The combustion releases a variety of noxious fumes and pollution into the air. These are formed by the chemical reactions of toxic materials such as nitrogen dioxide (NO2), sulfur dioxide (SO2) and nitric oxide (NOx). The combustion of volatile organic compounds (VOCs) can further deteriorate air quality and thus living conditions.

The health effects of exposure to this smog can cause an increased risk of cancer, particularly that of the lungs, along with respiratory problems and skin irritation.

A report released by Greenpeace in February 2020 attributed 14,000 deaths in Thailand in 2020 to air pollution, a statistic Dr Rungsrit Kanjanavanit was not surprised to read.

As a cardiologist at Chiang Mai University, he has been raising awareness of the seriousness of the pollution problem for more than a decade.

“PM2.5 has more to do with adverse health effects because it is so small that it can enter the bloodstream similar to smoking,” said Dr Rungsrit in The Bangkok Post, adding that every 22μg/m³ of PM2.5 is equivalent to everyone – including newborns, the elderly – smoking one cigarette.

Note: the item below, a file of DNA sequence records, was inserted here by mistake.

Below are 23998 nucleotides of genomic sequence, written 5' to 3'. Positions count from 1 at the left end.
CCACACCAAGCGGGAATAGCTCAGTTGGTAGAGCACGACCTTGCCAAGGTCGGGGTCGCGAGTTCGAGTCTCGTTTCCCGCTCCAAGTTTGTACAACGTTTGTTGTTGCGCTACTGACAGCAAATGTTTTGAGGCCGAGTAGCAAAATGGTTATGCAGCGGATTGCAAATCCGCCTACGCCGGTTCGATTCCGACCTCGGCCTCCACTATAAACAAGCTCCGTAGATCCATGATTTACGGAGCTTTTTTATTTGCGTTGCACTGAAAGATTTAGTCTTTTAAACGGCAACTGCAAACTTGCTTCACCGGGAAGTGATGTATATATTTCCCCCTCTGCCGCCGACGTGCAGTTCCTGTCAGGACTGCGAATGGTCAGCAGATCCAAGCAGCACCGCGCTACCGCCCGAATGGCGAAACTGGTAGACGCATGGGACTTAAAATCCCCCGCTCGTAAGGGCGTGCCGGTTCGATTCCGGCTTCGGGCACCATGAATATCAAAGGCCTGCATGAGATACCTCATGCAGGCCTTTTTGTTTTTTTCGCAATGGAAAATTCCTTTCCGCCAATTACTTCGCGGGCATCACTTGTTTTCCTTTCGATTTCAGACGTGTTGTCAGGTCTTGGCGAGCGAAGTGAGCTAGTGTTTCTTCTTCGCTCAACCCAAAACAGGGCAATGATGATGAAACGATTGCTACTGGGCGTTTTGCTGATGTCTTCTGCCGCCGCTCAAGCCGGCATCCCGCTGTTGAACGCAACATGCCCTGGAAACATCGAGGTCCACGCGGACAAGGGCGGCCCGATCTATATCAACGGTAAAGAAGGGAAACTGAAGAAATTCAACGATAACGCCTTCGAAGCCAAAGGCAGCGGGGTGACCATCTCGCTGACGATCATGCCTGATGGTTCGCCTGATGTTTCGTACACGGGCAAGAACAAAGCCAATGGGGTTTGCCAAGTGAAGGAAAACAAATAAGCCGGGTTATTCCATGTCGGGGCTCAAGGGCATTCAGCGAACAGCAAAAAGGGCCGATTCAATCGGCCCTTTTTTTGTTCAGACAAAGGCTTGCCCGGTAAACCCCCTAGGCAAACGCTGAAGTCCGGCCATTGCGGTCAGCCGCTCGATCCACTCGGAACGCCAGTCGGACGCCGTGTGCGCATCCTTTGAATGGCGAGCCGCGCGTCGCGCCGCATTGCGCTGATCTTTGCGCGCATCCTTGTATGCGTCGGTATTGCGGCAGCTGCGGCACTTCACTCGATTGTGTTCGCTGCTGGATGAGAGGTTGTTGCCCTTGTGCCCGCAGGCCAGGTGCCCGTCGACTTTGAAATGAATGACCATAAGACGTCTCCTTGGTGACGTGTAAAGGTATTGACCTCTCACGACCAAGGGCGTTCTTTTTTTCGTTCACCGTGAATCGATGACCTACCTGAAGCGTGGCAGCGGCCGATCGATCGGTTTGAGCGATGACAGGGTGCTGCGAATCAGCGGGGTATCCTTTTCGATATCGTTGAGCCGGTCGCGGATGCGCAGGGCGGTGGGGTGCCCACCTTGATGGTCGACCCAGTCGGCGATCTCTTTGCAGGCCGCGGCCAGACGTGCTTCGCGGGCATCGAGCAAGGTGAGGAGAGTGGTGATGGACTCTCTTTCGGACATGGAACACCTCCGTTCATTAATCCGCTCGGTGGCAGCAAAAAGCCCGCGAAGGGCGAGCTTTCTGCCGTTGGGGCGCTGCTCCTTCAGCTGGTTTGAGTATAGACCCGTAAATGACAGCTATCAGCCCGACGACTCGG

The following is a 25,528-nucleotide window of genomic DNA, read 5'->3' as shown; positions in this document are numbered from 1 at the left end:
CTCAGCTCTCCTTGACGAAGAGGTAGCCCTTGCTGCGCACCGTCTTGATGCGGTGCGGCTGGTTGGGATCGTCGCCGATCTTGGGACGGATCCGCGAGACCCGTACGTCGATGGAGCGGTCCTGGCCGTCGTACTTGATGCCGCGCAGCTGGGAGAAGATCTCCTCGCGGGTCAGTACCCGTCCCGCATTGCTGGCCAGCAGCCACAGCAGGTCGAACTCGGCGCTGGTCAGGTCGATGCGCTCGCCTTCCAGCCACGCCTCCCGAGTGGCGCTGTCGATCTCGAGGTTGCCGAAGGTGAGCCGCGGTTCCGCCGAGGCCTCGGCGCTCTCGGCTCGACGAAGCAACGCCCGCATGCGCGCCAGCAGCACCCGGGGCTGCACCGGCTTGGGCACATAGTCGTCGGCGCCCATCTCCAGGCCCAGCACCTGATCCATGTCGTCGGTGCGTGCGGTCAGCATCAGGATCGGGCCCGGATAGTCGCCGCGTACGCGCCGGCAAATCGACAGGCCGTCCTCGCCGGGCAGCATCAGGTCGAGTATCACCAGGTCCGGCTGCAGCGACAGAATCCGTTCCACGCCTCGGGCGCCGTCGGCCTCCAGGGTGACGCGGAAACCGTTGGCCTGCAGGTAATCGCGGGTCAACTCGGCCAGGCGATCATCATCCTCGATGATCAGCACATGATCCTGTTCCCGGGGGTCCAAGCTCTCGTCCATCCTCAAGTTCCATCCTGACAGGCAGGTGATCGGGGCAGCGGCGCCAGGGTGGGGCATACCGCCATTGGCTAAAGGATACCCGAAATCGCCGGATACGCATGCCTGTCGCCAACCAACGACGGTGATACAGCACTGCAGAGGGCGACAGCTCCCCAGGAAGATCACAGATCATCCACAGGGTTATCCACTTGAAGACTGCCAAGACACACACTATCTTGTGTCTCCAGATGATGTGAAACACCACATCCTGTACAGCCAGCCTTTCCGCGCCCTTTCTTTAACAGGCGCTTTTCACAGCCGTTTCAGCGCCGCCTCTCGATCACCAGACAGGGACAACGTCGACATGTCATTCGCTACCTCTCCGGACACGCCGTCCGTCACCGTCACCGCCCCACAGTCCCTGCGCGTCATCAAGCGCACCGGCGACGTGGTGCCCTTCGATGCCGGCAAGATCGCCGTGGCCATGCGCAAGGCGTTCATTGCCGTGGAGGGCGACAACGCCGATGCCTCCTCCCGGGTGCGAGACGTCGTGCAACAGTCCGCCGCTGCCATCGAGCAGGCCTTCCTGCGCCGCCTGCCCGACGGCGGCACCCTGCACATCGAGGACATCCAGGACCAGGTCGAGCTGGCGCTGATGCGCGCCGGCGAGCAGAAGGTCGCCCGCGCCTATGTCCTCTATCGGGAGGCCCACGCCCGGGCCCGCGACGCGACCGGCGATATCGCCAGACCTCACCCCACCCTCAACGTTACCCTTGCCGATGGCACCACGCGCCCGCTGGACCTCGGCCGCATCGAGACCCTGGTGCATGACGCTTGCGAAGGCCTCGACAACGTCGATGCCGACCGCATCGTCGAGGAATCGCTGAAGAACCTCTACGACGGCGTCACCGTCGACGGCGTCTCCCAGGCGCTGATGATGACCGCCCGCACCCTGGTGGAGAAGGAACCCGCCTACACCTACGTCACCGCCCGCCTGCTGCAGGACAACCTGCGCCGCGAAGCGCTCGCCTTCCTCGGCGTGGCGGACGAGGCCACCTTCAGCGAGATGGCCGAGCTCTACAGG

People who must continue to work and commute during these months may be at high risk of developing the chronic obstructive pulmonary disease (COPD), an umbrella term that encompasses many respiratory conditions such as chronic bronchitis, asthma, emphysema, and other conditions that can lead to a reduction in complete lung function.

Aside from respiratory symptoms, the circulatory system can also be seriously affected due to the ability of PM2.5 in smoke and mist to enter the bloodstream and thus circulate throughout the body. This can cause an increase in cardiac problems, such as an increased risk of heart attack, as well as arrhythmias.